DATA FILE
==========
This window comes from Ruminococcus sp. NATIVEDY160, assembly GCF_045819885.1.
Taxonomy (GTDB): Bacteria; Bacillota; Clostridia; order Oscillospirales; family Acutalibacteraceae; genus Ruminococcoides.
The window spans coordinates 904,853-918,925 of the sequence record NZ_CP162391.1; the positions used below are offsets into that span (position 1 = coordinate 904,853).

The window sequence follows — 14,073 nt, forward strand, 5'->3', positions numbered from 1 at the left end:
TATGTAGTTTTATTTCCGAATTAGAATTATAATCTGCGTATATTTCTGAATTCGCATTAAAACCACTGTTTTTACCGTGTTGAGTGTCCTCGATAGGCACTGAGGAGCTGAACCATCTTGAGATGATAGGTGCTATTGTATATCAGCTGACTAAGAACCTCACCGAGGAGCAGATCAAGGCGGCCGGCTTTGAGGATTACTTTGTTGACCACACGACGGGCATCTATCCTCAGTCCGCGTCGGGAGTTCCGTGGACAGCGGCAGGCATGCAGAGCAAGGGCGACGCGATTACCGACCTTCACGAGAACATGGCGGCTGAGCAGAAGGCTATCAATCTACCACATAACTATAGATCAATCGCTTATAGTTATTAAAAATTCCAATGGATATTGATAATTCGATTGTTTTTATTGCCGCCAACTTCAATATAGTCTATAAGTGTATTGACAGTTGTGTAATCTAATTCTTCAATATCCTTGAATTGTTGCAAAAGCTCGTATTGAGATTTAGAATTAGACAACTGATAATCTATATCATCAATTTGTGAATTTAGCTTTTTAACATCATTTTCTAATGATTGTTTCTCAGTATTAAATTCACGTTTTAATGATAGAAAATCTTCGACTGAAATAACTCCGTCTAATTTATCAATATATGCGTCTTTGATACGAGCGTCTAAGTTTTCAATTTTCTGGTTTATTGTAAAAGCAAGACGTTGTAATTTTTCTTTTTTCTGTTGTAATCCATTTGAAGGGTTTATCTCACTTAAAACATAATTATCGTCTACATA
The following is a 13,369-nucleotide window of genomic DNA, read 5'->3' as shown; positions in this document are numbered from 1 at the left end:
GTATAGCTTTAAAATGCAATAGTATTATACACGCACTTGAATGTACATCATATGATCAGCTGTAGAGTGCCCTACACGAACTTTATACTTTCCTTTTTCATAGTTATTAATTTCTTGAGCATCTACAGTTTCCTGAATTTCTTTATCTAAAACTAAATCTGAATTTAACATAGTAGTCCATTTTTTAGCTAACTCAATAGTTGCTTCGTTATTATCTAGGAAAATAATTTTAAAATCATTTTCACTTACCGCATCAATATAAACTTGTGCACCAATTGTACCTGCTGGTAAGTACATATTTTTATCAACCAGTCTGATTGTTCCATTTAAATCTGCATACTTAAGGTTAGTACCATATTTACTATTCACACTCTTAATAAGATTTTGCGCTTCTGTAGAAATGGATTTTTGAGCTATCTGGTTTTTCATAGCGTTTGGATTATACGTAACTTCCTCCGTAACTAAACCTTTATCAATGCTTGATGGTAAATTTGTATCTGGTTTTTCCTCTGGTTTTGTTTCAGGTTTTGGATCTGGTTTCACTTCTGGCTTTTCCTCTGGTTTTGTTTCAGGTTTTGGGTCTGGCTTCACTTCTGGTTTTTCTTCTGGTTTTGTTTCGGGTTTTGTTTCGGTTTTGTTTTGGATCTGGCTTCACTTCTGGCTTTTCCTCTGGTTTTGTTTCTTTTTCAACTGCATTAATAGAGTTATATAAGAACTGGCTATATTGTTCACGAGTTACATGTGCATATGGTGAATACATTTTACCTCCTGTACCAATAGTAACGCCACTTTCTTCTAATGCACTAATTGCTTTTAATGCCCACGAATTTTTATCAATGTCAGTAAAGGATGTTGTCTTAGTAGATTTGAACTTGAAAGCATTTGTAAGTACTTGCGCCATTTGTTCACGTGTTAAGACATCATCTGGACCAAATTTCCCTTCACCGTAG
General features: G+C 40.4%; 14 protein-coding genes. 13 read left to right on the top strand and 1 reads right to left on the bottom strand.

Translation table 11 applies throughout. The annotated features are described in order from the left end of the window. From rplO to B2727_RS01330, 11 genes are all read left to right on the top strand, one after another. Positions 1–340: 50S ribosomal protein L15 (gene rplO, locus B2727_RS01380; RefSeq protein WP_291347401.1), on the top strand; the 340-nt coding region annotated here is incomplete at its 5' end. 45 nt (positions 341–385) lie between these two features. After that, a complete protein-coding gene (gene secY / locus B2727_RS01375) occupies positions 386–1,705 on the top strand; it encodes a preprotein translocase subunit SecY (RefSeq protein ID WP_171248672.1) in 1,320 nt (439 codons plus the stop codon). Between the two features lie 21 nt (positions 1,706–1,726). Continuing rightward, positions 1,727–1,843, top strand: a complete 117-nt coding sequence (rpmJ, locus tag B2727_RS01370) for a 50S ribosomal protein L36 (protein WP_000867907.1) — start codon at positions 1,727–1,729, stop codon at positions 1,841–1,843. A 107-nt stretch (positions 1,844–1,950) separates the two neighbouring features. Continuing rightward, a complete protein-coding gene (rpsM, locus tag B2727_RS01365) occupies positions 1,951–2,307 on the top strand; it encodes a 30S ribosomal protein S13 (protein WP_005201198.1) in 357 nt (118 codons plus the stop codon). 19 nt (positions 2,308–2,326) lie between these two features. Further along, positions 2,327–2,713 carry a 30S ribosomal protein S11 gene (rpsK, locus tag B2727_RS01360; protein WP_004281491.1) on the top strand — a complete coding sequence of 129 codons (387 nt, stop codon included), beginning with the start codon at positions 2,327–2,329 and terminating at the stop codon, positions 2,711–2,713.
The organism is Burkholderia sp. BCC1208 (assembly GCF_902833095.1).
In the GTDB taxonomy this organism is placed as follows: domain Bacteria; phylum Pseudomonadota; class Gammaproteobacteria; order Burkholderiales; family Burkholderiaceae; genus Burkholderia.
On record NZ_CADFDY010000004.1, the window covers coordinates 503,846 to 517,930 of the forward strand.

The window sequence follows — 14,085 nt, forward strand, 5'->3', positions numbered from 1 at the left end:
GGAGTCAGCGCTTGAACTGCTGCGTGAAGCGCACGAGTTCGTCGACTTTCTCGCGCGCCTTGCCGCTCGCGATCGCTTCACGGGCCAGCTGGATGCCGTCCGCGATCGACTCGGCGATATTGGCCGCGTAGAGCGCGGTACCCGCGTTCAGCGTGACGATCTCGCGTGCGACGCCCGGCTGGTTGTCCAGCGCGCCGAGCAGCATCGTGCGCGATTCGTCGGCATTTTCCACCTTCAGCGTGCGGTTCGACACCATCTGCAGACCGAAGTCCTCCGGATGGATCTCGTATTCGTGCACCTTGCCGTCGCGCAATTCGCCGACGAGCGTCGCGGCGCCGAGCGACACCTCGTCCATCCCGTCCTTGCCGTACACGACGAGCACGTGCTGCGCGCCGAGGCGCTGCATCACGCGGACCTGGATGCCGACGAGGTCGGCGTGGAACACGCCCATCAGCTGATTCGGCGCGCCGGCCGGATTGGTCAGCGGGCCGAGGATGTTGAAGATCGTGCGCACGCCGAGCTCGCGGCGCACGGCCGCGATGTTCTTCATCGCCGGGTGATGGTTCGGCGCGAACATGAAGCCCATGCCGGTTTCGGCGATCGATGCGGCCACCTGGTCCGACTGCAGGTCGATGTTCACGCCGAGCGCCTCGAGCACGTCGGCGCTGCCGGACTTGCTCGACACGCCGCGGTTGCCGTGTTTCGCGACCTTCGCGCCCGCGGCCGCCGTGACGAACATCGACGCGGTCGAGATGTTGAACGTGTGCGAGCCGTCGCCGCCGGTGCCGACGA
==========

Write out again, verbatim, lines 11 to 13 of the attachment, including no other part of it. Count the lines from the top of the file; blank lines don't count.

In the GTDB taxonomy this organism is placed as follows: domain Bacteria; phylum Pseudomonadota; class Gammaproteobacteria; order Burkholderiales; family Burkholderiaceae; genus Burkholderia.
On record NZ_CADFDY010000004.1, the window covers coordinates 503,846 to 517,930 of the forward strand.

The window sequence follows — 14,085 nt, forward strand, 5'->3', positions numbered from 1 at the left end: